See Page XX: DELTA GREEN Meets the Dreamhounds (Part 2)

A column about roleplaying

by Robin D. Laws

Continuing from last month, we look at the Dreamhounds of Paris player characters who survived to the 1960s and how they might make cameo appearances as sources of information in The Fall of Delta Green.

Agents seeking Giorgio de Chirico (1888- 1978), painter of eerie, depopulated landscapes strewn with Classical debris, find him in his home near the Spanish Steps in Rome. Still busily at work on new canvases, he long ago abandoned his so-called metaphysical style, no longer wanting anything to do with the Dreamlands. Should agents show up brandishing one of his old paintings, he declares it a forgery. Ironically, it may be a forgery of his own creation, as his old style commands higher prices than his current, Rubens-inspired work, and he sometimes pays the rent by dashing one off and signing an old date to it. Art might spot the fraud, giving the group leverage to gain the info they seek from him. He may confess that he still occasionally slips back to the Dreamlands, where he tries his best to revert it to its pre-surrealist state. Nowadays that means removing the Oldenburg stuffed hamburgers and the field of Warhol electric chairs.

Previous to his death in 1968 at 81, agents can locate the cerebral granddaddy of conceptual artists, Marcel Duchamp either in the Greenwich Village New York studio where he secretly putters away on new projects, or at home in Neuilly-sur-Seine, France. Age has left undimmed the sardonic twinkle in his eyes. Prying information from a reluctant Duchamp may require an agent to lose to him at chess (not a difficult feat), followed by Flattery of his playing skill. The old man might be lured back to the Dreamlands, doubtless in the dream-form of his female alter ego Rrose Sélavy, by the opportunity to play a Grandmaster there. Duchamp remains fast friends with Man Ray, a frequent visitor at Neuilly-sur-Seine.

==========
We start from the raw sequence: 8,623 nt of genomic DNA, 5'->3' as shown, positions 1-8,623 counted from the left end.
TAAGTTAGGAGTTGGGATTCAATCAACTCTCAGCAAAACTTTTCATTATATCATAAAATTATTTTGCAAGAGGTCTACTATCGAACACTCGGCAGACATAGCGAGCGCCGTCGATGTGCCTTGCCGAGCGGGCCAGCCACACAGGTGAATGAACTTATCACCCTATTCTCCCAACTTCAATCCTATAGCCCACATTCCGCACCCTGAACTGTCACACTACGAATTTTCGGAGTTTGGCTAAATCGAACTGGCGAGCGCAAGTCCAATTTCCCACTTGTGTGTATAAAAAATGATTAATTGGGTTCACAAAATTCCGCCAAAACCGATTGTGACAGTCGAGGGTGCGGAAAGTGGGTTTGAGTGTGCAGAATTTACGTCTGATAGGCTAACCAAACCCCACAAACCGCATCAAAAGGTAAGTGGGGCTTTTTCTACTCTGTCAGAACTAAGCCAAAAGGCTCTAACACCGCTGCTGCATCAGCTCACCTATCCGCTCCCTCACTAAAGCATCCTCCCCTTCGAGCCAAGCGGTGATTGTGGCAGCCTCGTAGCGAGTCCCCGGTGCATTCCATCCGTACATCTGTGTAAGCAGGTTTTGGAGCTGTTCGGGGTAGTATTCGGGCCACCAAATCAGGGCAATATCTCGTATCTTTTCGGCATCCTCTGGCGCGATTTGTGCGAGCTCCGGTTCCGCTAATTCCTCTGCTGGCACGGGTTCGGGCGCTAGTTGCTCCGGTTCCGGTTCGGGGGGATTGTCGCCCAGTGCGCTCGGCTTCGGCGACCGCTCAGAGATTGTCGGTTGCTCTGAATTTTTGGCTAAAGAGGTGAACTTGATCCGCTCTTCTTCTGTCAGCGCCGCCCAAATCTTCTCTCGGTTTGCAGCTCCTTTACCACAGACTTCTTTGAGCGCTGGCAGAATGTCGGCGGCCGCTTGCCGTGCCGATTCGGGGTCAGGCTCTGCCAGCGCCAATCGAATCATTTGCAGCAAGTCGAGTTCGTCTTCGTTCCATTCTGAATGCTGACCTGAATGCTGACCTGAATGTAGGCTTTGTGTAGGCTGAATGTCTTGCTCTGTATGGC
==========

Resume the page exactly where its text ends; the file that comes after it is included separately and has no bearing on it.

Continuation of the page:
After a lengthy sojourn in Sedona, New Mexico, the German-born painter, collagist and bird avatar Max Ernst (1891-1976) moved back to France. The agents find him working in his Provence studio alongside his American wife, Dorothea Tanning, also a surrealist painter. Finally financially secure, he ruefully recalls the hunger and occasional danger of his Dreamhounds days. Having once painted a gruesome protective mural to aid his late friend Paul Éluard against a Mythos entity, he might do the same for the team on an Inspiration spend.

Largely retired from a career devoted to theatrical set design, Valentine Hugo lives modestly in a Paris flat. When visited by agents, she maintains a decades-long pretense, claiming to have abandoned painting and drawing. HUMINT shows that she’s lying—and indeed, a locked room contains countless visual works, including one on the easel right now. Even then she says she has stopped showing her work out of shyness, when really she’s doing it for Pickmanesque reasons. Or the paintings act as a portal to the Dreamlands, Leng or Yuggoth. Or she has enemies trapped in the confines of her delicate linework. Hugo dies in 1968, at 80.

René Magritte lives long enough to see his paintings of impossible realism, suffused with deadpan wit, embraced by the counterculture generation. A man of regular habits even during his interactions with the 30s surrealists, he leads a quiet life with his wife Georgette near Brussels. Though he never admits to participation in any supernatural event, he tells the agents what they want to know by couching his memories as fiction. As his final year, 1967, approaches, agents may note outward signs of his pancreatic cancer. After meeting him, the agents are pursued by faceless, bowler-hatted men clad like Belgian bankers.